I witnessed real poverty, the crushing, humiliating, and debasing kind. I also learned the heartfelt generosity of poor people who gave, even though they had very little themselves. I realized that the poor would always be with us, as they have been since biblical times. Maybe Reverend Ike was right all along when he said, “The only way to help the poor is not to join them”.
Working for government and interacting with politicians you learn one thing. They are self-serving. There is no such thing as serving the public or the people. I have come to the conclusion that politics is a war on people. There are no Democrats or Republicans, no conservatives, liberals, or progressives. There is only the political class and they are at war with the upper, middle, and lower classes. They are fomenting class warfare across the board to keep their paychecks, perks, and pensions. The old adage is true. You can always tell a politician is lying when his or her lips are moving.
Most politicians, maybe even a vast majority of them, could not make it in the private sector even in the most mind numbing menial jobs. They lack basic skills, intelligence, and common sense. I have come to the point that I would vote for a semi-literate blue collar worker who speaks in malapropisms, can balance a checkbook and live within his means versus the over educated idiots, Mensa morns, and crepuscular cretins who are running things today.
One other thing I learned, especially since I started writing and photojournalism. People are generous, even total strangers. People you interact with or even compete with for stories or pictures want to help you be your best. This generosity is contagious and circular in nature. You start to practice it.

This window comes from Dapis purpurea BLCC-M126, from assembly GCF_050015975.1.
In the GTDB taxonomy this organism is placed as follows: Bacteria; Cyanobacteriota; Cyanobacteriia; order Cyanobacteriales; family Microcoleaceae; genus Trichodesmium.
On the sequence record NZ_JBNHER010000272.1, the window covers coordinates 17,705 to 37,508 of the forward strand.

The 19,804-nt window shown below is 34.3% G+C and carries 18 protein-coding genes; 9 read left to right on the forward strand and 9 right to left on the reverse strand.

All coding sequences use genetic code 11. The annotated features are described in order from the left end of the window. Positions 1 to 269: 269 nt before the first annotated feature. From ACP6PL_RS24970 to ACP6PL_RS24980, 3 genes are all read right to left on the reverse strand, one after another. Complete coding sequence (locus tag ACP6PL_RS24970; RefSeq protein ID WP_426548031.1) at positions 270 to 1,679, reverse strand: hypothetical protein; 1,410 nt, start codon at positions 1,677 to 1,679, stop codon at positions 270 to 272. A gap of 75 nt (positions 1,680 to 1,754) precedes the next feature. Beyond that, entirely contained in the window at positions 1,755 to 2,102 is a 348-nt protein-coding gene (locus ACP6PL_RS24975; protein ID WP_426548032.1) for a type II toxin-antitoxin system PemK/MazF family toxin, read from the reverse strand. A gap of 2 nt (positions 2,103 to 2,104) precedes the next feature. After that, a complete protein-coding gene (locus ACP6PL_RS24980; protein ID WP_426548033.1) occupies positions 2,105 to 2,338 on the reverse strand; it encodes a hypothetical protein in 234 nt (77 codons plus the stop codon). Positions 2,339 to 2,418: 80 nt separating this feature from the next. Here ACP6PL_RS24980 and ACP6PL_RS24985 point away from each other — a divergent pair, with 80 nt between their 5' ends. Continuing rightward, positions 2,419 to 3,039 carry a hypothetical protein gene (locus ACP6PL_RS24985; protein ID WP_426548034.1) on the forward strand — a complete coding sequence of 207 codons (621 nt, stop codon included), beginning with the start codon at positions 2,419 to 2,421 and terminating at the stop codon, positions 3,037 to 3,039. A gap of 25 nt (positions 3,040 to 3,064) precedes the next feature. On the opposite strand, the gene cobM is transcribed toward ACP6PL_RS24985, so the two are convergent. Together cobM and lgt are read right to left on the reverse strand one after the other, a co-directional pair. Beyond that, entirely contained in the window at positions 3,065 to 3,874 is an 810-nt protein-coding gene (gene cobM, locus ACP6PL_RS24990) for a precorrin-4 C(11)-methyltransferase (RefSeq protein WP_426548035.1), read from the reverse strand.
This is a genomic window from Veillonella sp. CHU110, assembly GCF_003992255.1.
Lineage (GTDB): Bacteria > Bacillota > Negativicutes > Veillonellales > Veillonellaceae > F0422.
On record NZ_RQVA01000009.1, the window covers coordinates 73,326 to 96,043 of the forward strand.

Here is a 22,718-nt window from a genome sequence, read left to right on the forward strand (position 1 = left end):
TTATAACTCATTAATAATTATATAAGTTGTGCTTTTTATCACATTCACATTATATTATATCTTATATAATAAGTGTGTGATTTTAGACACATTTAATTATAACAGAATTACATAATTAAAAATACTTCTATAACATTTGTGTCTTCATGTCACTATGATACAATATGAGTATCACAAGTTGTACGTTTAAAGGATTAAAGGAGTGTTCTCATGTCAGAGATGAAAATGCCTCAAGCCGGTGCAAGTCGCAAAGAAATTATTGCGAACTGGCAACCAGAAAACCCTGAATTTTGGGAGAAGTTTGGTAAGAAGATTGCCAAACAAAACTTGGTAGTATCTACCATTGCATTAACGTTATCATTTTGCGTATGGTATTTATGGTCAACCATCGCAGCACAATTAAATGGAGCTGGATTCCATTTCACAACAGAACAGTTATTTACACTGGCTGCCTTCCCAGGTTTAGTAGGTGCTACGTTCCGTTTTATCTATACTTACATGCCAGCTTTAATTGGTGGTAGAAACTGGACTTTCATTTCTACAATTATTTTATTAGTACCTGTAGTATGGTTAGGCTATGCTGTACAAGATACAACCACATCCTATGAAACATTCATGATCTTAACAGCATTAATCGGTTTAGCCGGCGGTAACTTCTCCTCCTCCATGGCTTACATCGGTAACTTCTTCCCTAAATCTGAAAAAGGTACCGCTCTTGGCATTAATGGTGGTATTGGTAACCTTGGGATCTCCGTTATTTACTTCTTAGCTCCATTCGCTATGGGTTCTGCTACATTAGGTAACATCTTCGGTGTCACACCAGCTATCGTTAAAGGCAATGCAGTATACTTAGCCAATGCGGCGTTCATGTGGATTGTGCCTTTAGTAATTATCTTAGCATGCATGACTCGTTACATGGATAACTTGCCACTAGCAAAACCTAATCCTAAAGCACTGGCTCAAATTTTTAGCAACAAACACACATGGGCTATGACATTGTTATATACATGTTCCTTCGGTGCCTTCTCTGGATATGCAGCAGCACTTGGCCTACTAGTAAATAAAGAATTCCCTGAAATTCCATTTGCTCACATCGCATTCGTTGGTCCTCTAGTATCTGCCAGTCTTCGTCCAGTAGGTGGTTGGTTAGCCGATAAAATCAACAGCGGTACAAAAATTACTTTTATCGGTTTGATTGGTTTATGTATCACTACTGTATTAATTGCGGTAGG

Being a parent is beyond description. There is no other calling like it. There is no love like the love for your child or children.
There is one other thing I realized, as I grew older. I am prejudiced, biased, bigoted, discriminatory, and a hater. I know there is some ist, ism, or phobia to describe my total lack of humanity towards certain people. My apologies to people. I really hate, loath, and despise annoying, ill mannered, and impolite people. I do not tolerate or accept them. There should be laws banning their behavior. They should not be allowed to marry, inter-marry with normal people, have children or be allowed to adopt children.
I learned one very important lesson yesterday. Never argue with government. I went to renew my driver’s license. I tried to argue with the low life, blood-sucking bureaucrat that my hair was black. He kept insisting it was gray. And to think, he made me take an eye test.
Peter V. Bella is a retired Chicago Police Officer, freelance journalist and photojournalist, cook, and raconteur. He likes to be the irreverent sharp stick that pokes, prods, and annoys. His opinions are his and his alone. Mr. Bella is a member of the National Press Photographers Association, Online News Association, Chicago Headline Club, and the Society for Professional Journalists.